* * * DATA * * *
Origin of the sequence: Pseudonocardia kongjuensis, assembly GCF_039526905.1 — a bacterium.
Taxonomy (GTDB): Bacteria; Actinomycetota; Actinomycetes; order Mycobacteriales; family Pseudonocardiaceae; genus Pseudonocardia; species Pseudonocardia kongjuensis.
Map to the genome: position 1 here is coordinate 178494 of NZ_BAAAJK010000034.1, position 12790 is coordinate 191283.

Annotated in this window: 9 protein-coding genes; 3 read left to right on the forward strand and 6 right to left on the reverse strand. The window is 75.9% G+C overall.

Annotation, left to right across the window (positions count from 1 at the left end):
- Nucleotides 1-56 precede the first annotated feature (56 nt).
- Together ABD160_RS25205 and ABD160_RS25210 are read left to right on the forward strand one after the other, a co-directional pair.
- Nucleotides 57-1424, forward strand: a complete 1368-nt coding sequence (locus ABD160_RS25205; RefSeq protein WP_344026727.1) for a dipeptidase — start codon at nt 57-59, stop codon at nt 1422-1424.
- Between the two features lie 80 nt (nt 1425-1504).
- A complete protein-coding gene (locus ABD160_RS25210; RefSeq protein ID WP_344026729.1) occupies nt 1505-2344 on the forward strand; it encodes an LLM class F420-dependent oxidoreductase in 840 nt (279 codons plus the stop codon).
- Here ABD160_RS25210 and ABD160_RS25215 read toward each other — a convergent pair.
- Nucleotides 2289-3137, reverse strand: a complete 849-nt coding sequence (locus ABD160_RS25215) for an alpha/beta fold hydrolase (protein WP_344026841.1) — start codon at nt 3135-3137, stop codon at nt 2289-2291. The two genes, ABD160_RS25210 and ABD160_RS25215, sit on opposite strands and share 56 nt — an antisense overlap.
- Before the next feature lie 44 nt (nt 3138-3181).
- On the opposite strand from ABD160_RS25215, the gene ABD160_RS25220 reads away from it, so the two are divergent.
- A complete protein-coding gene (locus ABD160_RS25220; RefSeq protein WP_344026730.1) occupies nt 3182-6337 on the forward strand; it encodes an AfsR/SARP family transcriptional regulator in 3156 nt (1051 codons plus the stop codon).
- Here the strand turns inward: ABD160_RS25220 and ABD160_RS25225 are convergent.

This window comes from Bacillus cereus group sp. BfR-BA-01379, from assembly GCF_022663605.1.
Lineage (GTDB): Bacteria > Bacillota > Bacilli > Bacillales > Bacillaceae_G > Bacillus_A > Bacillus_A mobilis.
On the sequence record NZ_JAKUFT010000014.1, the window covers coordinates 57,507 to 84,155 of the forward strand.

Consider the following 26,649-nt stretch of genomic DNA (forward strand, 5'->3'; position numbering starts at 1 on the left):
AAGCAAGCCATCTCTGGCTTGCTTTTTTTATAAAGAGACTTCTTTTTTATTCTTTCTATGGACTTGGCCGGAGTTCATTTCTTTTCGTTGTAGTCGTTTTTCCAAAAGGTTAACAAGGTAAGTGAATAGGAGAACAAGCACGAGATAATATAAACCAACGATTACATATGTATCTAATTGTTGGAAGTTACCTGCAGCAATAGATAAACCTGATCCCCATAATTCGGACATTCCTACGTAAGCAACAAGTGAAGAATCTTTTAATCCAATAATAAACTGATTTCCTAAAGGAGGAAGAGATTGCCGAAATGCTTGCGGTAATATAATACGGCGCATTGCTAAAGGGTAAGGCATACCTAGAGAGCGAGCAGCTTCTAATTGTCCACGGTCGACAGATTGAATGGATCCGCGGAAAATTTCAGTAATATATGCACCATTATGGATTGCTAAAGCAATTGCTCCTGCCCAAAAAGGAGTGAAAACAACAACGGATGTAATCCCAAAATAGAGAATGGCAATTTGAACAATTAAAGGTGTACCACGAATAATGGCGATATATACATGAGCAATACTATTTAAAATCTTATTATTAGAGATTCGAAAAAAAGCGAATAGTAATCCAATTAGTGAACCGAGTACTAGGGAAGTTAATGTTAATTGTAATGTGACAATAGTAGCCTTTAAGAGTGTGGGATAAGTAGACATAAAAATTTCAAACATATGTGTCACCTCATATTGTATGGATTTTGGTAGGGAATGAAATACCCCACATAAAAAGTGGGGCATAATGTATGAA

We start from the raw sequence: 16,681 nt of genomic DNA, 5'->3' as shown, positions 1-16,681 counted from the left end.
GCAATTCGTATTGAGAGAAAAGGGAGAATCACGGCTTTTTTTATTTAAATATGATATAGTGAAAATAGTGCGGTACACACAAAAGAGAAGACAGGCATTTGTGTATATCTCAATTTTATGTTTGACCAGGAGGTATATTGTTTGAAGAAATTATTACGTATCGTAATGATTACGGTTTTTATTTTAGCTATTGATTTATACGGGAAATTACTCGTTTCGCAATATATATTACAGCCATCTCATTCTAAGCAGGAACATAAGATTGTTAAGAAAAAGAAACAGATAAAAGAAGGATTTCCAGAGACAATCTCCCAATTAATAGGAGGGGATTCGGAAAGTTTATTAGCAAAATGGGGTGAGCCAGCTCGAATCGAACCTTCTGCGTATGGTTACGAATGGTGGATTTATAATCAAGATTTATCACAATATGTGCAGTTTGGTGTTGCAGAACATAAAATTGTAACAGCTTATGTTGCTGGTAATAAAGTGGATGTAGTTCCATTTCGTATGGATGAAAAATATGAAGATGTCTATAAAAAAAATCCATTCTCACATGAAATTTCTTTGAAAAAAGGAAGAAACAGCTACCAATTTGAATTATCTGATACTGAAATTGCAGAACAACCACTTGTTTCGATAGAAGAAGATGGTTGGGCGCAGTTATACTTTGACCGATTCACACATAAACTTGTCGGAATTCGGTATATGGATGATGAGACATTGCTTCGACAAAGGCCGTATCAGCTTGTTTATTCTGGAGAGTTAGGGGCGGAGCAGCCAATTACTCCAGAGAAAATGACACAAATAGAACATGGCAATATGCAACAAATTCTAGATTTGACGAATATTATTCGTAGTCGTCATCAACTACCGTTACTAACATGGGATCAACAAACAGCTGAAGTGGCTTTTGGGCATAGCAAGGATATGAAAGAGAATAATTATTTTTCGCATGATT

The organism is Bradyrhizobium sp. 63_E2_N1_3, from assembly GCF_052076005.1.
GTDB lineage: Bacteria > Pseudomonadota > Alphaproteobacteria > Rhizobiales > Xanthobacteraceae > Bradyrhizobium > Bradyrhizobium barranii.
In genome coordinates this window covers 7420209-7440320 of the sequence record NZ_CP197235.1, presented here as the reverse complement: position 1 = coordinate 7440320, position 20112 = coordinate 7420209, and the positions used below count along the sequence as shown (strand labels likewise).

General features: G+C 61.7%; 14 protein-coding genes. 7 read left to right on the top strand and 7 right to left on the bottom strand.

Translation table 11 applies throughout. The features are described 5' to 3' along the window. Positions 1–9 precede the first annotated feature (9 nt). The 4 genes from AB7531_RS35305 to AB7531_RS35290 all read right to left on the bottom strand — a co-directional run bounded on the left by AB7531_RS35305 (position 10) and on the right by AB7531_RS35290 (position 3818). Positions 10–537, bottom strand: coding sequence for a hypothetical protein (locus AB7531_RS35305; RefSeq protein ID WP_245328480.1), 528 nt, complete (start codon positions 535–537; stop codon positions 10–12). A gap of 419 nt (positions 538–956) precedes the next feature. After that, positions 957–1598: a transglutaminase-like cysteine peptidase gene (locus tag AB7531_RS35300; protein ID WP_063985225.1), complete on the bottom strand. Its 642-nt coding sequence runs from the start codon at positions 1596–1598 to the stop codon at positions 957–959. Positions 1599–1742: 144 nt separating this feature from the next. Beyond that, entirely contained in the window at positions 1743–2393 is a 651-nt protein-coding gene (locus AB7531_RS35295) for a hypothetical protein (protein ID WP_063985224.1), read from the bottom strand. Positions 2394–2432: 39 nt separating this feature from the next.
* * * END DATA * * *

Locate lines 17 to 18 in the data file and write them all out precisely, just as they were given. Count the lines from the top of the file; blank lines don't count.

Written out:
This window comes from Bacillus cereus group sp. BfR-BA-01379, from assembly GCF_022663605.1.
Lineage (GTDB): Bacteria > Bacillota > Bacilli > Bacillales > Bacillaceae_G > Bacillus_A > Bacillus_A mobilis.